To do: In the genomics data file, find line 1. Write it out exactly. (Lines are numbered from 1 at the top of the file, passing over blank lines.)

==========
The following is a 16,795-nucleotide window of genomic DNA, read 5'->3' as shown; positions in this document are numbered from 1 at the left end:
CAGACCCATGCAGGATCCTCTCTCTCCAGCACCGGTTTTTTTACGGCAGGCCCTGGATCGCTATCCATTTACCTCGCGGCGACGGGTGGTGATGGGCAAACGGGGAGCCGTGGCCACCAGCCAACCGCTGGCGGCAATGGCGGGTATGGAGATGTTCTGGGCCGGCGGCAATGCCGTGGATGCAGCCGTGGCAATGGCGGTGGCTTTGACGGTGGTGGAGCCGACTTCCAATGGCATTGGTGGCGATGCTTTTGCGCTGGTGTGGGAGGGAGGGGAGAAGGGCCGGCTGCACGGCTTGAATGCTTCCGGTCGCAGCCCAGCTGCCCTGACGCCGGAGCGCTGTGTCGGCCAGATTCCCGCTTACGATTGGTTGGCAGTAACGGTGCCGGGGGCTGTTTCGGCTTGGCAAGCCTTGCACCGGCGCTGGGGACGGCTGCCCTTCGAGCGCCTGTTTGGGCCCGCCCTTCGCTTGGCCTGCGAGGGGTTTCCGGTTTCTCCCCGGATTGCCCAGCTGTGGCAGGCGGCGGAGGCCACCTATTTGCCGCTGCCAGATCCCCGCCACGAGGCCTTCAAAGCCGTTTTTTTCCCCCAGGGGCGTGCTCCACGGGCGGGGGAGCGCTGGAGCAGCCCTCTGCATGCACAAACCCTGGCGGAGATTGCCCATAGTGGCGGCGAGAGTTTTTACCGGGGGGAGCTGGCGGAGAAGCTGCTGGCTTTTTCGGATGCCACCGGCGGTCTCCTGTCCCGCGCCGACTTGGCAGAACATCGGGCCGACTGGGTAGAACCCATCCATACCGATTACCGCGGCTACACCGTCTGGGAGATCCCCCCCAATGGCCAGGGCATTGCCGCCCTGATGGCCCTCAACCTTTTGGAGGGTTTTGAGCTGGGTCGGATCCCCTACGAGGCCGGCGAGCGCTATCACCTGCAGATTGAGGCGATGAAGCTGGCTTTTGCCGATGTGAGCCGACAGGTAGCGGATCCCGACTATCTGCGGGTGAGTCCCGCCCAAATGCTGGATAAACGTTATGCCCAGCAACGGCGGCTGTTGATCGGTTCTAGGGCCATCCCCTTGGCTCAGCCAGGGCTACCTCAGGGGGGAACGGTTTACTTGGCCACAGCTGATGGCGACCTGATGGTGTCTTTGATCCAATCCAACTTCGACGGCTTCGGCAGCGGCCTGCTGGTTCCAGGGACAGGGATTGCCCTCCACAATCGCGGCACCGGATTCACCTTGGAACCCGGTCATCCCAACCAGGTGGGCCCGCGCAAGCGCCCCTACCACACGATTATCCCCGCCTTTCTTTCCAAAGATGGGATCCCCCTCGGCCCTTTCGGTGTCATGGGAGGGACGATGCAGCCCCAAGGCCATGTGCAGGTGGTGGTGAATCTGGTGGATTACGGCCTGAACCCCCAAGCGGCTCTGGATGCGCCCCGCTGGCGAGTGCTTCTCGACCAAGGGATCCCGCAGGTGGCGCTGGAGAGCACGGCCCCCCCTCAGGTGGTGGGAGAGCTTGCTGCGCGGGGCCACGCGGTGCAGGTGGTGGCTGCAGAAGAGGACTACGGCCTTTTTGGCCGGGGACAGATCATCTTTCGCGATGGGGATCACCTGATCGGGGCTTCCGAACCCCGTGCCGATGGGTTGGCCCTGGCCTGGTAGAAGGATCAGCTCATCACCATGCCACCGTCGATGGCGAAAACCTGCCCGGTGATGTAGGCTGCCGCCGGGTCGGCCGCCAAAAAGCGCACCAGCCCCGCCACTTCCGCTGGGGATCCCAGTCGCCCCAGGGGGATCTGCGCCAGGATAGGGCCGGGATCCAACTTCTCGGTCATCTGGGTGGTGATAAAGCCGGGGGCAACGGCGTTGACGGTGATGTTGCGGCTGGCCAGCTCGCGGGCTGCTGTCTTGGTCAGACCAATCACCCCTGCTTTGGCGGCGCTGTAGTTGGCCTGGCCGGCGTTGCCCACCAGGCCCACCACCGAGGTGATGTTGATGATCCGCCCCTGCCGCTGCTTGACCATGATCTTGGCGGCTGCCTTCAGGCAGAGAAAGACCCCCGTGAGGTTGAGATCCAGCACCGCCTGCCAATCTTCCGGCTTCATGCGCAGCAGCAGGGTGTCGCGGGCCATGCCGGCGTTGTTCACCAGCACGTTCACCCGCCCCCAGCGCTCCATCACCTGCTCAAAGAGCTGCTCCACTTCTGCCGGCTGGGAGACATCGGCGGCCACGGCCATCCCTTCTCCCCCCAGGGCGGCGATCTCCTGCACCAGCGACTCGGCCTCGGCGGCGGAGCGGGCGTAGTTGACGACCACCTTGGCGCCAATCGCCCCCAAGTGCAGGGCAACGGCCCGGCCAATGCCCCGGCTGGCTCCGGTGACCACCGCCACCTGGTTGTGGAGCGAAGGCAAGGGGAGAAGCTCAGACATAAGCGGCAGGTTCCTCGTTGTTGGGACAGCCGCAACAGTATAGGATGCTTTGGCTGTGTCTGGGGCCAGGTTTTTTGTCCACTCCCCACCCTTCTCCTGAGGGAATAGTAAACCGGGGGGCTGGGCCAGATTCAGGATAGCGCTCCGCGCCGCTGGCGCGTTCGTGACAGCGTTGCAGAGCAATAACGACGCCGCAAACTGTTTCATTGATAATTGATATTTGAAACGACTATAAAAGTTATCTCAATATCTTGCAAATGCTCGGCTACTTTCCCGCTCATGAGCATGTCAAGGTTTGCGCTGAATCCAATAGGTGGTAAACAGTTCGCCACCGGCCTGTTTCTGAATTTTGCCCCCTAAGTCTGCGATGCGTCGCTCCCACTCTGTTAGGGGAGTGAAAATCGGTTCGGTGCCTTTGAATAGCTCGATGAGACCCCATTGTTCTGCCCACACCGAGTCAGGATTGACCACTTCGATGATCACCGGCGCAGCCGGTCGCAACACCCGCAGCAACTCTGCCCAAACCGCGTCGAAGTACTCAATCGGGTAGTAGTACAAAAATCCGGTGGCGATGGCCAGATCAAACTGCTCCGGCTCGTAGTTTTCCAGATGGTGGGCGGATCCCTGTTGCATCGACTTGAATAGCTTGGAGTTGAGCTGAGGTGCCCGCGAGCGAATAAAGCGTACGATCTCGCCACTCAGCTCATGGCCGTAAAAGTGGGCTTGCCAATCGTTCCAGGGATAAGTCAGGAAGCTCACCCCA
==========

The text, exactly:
The following is a 16,795-nucleotide window of genomic DNA, read 5'->3' as shown; positions in this document are numbered from 1 at the left end: